Senator Barbara Boxer, who sponsored 103 S. 1589, a version of the DPPA, cited other examples where stalkers were able to find victims by simply visiting a DMV. She argued that in “34 States, someone [could] walk into a State Motor Vehicle Department with your license plate number and a few dollars and walk out with your name and home address.” Senator Boxer also said:

“In Tempe, AZ, a woman was murdered by a man who had obtained her home address from that State’s DMV.

And, in California, a 31-year-old man copied down the license plate numbers of five women in their early twenties, obtained their home address from the DMV and then sent them threatening letters at home. I want to briefly read from two of those letters.

I’m lonely and so I thought of you. I’ll give you one week to respond or I will come looking for you.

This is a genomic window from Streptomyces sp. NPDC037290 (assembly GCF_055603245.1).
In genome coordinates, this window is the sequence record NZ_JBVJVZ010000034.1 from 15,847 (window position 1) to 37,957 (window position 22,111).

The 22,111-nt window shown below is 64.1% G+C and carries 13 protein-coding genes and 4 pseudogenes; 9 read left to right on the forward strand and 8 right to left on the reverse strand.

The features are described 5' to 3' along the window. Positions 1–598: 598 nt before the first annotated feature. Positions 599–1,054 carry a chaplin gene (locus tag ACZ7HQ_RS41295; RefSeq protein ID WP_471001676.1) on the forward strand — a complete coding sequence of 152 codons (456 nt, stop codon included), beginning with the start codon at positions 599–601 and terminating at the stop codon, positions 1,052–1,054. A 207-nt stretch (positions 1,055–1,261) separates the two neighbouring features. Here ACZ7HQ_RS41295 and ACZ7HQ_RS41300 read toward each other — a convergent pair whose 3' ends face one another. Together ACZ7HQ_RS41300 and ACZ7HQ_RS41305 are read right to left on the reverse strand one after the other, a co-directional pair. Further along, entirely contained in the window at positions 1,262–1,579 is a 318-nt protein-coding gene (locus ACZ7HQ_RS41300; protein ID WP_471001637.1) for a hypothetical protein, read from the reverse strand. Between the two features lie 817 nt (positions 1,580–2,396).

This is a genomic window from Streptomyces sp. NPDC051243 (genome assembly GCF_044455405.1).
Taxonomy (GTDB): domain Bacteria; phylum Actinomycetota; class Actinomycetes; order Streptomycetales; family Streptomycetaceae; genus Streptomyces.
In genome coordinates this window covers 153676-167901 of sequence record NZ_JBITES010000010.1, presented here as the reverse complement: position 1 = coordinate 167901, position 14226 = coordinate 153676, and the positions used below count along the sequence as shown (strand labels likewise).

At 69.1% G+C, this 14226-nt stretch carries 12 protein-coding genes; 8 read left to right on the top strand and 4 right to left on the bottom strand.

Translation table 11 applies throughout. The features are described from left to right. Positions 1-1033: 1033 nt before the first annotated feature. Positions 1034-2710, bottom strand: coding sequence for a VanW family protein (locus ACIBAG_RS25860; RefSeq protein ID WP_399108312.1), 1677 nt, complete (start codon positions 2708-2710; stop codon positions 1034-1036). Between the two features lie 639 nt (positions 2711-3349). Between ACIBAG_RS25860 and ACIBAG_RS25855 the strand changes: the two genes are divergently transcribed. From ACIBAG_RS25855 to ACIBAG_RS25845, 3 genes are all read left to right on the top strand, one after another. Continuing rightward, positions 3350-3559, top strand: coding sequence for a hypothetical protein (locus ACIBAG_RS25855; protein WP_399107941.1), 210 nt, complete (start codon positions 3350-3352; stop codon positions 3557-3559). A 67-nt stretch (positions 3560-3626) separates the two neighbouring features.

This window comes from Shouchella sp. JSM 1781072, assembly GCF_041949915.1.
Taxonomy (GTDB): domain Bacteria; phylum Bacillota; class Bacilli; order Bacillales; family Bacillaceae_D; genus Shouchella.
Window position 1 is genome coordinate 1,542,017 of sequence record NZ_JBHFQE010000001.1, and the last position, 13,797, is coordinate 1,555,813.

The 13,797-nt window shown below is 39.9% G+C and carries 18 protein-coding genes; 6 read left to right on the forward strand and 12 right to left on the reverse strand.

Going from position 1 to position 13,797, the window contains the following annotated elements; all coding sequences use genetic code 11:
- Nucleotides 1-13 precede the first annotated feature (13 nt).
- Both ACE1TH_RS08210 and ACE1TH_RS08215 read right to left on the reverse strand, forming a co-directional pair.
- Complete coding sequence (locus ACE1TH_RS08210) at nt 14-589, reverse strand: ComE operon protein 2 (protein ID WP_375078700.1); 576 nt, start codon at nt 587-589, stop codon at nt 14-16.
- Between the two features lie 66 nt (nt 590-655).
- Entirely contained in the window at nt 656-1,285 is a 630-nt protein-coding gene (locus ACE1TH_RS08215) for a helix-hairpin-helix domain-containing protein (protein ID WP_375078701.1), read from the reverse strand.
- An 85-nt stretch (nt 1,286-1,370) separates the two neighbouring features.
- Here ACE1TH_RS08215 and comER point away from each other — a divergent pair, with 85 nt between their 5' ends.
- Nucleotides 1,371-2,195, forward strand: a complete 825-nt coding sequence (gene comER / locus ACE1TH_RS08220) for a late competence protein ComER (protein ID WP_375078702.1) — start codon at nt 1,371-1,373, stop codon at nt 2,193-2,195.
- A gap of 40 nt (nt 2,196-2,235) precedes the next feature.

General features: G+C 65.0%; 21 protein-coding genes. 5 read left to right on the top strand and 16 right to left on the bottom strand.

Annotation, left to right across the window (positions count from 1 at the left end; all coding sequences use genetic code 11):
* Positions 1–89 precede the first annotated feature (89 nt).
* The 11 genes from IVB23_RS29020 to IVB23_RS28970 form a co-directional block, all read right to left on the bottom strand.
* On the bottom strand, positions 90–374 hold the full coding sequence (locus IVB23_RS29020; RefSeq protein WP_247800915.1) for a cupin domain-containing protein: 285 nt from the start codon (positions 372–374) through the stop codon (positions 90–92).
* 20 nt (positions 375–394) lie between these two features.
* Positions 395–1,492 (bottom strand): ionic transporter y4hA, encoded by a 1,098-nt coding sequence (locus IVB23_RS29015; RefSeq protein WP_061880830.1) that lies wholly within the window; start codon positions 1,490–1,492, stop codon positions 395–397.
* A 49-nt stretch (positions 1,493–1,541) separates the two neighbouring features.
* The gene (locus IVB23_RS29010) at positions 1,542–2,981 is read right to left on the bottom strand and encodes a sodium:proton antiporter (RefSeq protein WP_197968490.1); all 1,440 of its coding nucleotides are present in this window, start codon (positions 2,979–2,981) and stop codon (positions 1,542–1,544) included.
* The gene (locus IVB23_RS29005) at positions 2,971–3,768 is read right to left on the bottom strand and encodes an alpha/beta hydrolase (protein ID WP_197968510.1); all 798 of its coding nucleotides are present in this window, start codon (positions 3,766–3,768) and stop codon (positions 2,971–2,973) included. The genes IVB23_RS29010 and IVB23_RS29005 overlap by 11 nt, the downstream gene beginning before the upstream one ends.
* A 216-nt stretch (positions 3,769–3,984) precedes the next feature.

Another one read:

I looked for you though all I knew about you was your license plate. Now I know more and yet nothing. I know you’re a Libra, but I don’t know what it’s like to smell your hair while I’m kissing your neck and holding you in my arms.

When they apprehended him, they found in his possession a book entitled `You Can Find Anyone’ which spelled out how to do just that using someone’s license plate.

Senator Chuck Robb also spoke in favor of the DPPA: